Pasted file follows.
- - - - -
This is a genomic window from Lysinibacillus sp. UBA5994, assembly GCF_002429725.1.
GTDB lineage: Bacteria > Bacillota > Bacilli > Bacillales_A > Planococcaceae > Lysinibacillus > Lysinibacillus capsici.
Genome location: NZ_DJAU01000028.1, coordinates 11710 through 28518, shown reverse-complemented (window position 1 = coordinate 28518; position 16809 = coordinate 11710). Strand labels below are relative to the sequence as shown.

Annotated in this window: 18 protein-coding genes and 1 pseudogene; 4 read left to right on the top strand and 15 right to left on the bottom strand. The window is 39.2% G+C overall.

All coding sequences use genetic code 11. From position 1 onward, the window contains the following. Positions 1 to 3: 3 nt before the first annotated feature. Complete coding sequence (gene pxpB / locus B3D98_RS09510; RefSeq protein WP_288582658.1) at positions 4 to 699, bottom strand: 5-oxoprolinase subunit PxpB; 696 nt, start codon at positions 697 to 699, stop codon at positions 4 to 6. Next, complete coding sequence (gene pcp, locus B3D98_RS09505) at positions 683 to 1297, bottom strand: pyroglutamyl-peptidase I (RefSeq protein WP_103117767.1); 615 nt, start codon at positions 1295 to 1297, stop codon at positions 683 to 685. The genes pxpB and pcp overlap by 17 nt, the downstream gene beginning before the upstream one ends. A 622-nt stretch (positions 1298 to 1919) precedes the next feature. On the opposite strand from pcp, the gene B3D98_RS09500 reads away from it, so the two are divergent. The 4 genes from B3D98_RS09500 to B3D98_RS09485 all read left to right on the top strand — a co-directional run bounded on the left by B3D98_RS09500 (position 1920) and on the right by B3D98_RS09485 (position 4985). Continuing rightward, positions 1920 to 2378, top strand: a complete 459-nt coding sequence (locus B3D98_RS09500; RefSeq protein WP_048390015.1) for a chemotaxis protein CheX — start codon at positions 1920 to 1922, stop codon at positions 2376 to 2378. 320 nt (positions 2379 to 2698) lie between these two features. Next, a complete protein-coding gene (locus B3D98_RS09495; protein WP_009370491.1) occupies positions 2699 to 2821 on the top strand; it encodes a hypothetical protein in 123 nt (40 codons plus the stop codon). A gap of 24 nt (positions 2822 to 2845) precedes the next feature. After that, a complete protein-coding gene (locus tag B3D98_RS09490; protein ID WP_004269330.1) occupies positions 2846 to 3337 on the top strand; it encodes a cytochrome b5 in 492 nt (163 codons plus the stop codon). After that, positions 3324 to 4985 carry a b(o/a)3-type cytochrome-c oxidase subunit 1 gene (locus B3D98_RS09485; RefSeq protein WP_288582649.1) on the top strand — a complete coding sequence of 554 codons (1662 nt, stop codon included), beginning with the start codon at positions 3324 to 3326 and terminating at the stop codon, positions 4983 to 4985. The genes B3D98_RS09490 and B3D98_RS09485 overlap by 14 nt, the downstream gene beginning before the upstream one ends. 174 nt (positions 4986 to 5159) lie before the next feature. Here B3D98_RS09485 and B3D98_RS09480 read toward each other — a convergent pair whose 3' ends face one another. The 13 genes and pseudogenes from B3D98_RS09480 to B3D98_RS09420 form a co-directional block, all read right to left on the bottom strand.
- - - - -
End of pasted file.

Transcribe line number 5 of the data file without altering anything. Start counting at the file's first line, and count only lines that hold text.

All coding sequences use genetic code 11. From position 1 onward, the window contains the following. Positions 1 to 3: 3 nt before the first annotated feature. Complete coding sequence (gene pxpB / locus B3D98_RS09510; RefSeq protein WP_288582658.1) at positions 4 to 699, bottom strand: 5-oxoprolinase subunit PxpB; 696 nt, start codon at positions 697 to 699, stop codon at positions 4 to 6. Next, complete coding sequence (gene pcp, locus B3D98_RS09505) at positions 683 to 1297, bottom strand: pyroglutamyl-peptidase I (RefSeq protein WP_103117767.1); 615 nt, start codon at positions 1295 to 1297, stop codon at positions 683 to 685. The genes pxpB and pcp overlap by 17 nt, the downstream gene beginning before the upstream one ends. A 622-nt stretch (positions 1298 to 1919) precedes the next feature. On the opposite strand from pcp, the gene B3D98_RS09500 reads away from it, so the two are divergent. The 4 genes from B3D98_RS09500 to B3D98_RS09485 all read left to right on the top strand — a co-directional run bounded on the left by B3D98_RS09500 (position 1920) and on the right by B3D98_RS09485 (position 4985). Continuing rightward, positions 1920 to 2378, top strand: a complete 459-nt coding sequence (locus B3D98_RS09500; RefSeq protein WP_048390015.1) for a chemotaxis protein CheX — start codon at positions 1920 to 1922, stop codon at positions 2376 to 2378. 320 nt (positions 2379 to 2698) lie between these two features. Next, a complete protein-coding gene (locus B3D98_RS09495; protein WP_009370491.1) occupies positions 2699 to 2821 on the top strand; it encodes a hypothetical protein in 123 nt (40 codons plus the stop codon). A gap of 24 nt (positions 2822 to 2845) precedes the next feature. After that, a complete protein-coding gene (locus tag B3D98_RS09490; protein ID WP_004269330.1) occupies positions 2846 to 3337 on the top strand; it encodes a cytochrome b5 in 492 nt (163 codons plus the stop codon). After that, positions 3324 to 4985 carry a b(o/a)3-type cytochrome-c oxidase subunit 1 gene (locus B3D98_RS09485; RefSeq protein WP_288582649.1) on the top strand — a complete coding sequence of 554 codons (1662 nt, stop codon included), beginning with the start codon at positions 3324 to 3326 and terminating at the stop codon, positions 4983 to 4985. The genes B3D98_RS09490 and B3D98_RS09485 overlap by 14 nt, the downstream gene beginning before the upstream one ends. 174 nt (positions 4986 to 5159) lie before the next feature. Here B3D98_RS09485 and B3D98_RS09480 read toward each other — a convergent pair whose 3' ends face one another. The 13 genes and pseudogenes from B3D98_RS09480 to B3D98_RS09420 form a co-directional block, all read right to left on the bottom strand.